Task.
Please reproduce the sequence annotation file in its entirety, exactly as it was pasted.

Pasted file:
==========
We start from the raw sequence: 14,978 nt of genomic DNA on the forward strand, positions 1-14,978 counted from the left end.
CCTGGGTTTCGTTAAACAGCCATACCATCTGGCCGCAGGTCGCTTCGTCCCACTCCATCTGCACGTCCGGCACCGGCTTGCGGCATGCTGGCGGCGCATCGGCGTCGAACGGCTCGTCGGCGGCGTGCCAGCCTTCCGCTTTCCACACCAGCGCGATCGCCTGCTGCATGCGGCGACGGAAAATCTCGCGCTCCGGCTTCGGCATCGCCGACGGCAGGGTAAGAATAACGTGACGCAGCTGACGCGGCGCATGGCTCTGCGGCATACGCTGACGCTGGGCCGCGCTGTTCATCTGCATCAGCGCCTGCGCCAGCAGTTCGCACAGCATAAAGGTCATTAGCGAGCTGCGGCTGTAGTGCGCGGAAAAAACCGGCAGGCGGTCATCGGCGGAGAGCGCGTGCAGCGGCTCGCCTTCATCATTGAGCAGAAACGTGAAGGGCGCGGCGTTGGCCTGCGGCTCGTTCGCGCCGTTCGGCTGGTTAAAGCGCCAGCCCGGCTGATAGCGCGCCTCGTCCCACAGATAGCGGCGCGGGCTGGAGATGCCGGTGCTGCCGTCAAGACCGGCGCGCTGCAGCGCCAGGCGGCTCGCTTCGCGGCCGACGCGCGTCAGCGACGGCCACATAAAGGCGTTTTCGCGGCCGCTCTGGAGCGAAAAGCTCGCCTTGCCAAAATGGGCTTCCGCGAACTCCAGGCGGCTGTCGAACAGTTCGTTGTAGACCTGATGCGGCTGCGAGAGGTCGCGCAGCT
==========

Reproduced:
We start from the raw sequence: 14,978 nt of genomic DNA on the forward strand, positions 1-14,978 counted from the left end.
CCTGGGTTTCGTTAAACAGCCATACCATCTGGCCGCAGGTCGCTTCGTCCCACTCCATCTGCACGTCCGGCACCGGCTTGCGGCATGCTGGCGGCGCATCGGCGTCGAACGGCTCGTCGGCGGCGTGCCAGCCTTCCGCTTTCCACACCAGCGCGATCGCCTGCTGCATGCGGCGACGGAAAATCTCGCGCTCCGGCTTCGGCATCGCCGACGGCAGGGTAAGAATAACGTGACGCAGCTGACGCGGCGCATGGCTCTGCGGCATACGCTGACGCTGGGCCGCGCTGTTCATCTGCATCAGCGCCTGCGCCAGCAGTTCGCACAGCATAAAGGTCATTAGCGAGCTGCGGCTGTAGTGCGCGGAAAAAACCGGCAGGCGGTCATCGGCGGAGAGCGCGTGCAGCGGCTCGCCTTCATCATTGAGCAGAAACGTGAAGGGCGCGGCGTTGGCCTGCGGCTCGTTCGCGCCGTTCGGCTGGTTAAAGCGCCAGCCCGGCTGATAGCGCGCCTCGTCCCACAGATAGCGGCGCGGGCTGGAGATGCCGGTGCTGCCGTCAAGACCGGCGCGCTGCAGCGCCAGGCGGCTCGCTTCGCGGCCGACGCGCGTCAGCGACGGCCACATAAAGGCGTTTTCGCGGCCGCTCTGGAGCGAAAAGCTCGCCTTGCCAAAATGGGCTTCCGCGAACTCCAGGCGGCTGTCGAACAGTTCGTTGTAGACCTGATGCGGCTGCGAGAGGTCGCGCAGCT